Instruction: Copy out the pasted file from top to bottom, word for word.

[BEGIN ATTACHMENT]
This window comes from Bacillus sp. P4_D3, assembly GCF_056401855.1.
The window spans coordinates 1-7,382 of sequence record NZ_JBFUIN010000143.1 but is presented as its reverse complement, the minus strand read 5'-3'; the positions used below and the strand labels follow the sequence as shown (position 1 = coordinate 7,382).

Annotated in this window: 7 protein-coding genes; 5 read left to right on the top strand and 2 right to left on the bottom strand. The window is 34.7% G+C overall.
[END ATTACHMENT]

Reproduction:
This window comes from Bacillus sp. P4_D3, assembly GCF_056401855.1.
The window spans coordinates 1-7,382 of sequence record NZ_JBFUIN010000143.1 but is presented as its reverse complement, the minus strand read 5'-3'; the positions used below and the strand labels follow the sequence as shown (position 1 = coordinate 7,382).

Annotated in this window: 7 protein-coding genes; 5 read left to right on the top strand and 2 right to left on the bottom strand. The window is 34.7% G+C overall.